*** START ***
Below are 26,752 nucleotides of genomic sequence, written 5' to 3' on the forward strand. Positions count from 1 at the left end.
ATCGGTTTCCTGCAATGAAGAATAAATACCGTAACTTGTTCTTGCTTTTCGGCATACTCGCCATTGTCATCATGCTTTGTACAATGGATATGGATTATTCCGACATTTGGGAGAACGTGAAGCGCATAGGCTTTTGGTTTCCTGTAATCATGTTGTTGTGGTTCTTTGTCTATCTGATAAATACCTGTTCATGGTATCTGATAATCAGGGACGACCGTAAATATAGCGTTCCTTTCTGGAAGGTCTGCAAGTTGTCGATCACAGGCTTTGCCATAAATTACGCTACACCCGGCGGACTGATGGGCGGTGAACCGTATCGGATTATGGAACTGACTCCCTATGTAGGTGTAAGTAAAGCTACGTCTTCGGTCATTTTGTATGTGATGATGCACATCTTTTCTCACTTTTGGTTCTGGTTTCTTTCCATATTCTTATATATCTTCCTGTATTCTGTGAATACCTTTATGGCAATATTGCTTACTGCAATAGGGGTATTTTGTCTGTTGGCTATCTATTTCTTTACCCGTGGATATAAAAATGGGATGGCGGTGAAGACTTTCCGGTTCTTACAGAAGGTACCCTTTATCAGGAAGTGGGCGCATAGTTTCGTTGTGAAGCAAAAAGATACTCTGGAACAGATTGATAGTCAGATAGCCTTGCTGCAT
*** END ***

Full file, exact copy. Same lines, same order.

Below are 26,752 nucleotides of genomic sequence, written 5' to 3' on the forward strand. Positions count from 1 at the left end.
ATCGGTTTCCTGCAATGAAGAATAAATACCGTAACTTGTTCTTGCTTTTCGGCATACTCGCCATTGTCATCATGCTTTGTACAATGGATATGGATTATTCCGACATTTGGGAGAACGTGAAGCGCATAGGCTTTTGGTTTCCTGTAATCATGTTGTTGTGGTTCTTTGTCTATCTGATAAATACCTGTTCATGGTATCTGATAATCAGGGACGACCGTAAATATAGCGTTCCTTTCTGGAAGGTCTGCAAGTTGTCGATCACAGGCTTTGCCATAAATTACGCTACACCCGGCGGACTGATGGGCGGTGAACCGTATCGGATTATGGAACTGACTCCCTATGTAGGTGTAAGTAAAGCTACGTCTTCGGTCATTTTGTATGTGATGATGCACATCTTTTCTCACTTTTGGTTCTGGTTTCTTTCCATATTCTTATATATCTTCCTGTATTCTGTGAATACCTTTATGGCAATATTGCTTACTGCAATAGGGGTATTTTGTCTGTTGGCTATCTATTTCTTTACCCGTGGATATAAAAATGGGATGGCGGTGAAGACTTTCCGGTTCTTACAGAAGGTACCCTTTATCAGGAAGTGGGCGCATAGTTTCGTTGTGAAGCAAAAAGATACTCTGGAACAGATTGATAGTCAGATAGCCTTGCTGCAT